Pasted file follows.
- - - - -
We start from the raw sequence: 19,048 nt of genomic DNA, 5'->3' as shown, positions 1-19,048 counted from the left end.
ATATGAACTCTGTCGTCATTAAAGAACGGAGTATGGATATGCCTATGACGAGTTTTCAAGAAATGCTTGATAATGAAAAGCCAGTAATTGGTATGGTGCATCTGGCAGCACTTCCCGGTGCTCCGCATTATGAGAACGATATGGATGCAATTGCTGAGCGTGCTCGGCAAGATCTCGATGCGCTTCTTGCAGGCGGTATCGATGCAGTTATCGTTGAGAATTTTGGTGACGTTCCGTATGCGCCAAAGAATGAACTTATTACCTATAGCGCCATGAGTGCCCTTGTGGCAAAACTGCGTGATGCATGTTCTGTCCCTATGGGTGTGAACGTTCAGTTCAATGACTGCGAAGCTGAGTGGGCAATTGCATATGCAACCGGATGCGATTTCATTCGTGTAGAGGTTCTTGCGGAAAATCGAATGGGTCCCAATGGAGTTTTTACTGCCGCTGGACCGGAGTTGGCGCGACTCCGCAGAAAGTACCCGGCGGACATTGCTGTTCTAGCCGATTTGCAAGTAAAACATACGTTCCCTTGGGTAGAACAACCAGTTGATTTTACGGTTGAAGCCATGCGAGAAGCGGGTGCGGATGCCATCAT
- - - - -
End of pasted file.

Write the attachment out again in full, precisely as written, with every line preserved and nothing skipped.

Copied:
We start from the raw sequence: 19,048 nt of genomic DNA, 5'->3' as shown, positions 1-19,048 counted from the left end.
ATATGAACTCTGTCGTCATTAAAGAACGGAGTATGGATATGCCTATGACGAGTTTTCAAGAAATGCTTGATAATGAAAAGCCAGTAATTGGTATGGTGCATCTGGCAGCACTTCCCGGTGCTCCGCATTATGAGAACGATATGGATGCAATTGCTGAGCGTGCTCGGCAAGATCTCGATGCGCTTCTTGCAGGCGGTATCGATGCAGTTATCGTTGAGAATTTTGGTGACGTTCCGTATGCGCCAAAGAATGAACTTATTACCTATAGCGCCATGAGTGCCCTTGTGGCAAAACTGCGTGATGCATGTTCTGTCCCTATGGGTGTGAACGTTCAGTTCAATGACTGCGAAGCTGAGTGGGCAATTGCATATGCAACCGGATGCGATTTCATTCGTGTAGAGGTTCTTGCGGAAAATCGAATGGGTCCCAATGGAGTTTTTACTGCCGCTGGACCGGAGTTGGCGCGACTCCGCAGAAAGTACCCGGCGGACATTGCTGTTCTAGCCGATTTGCAAGTAAAACATACGTTCCCTTGGGTAGAACAACCAGTTGATTTTACGGTTGAAGCCATGCGAGAAGCGGGTGCGGATGCCATCAT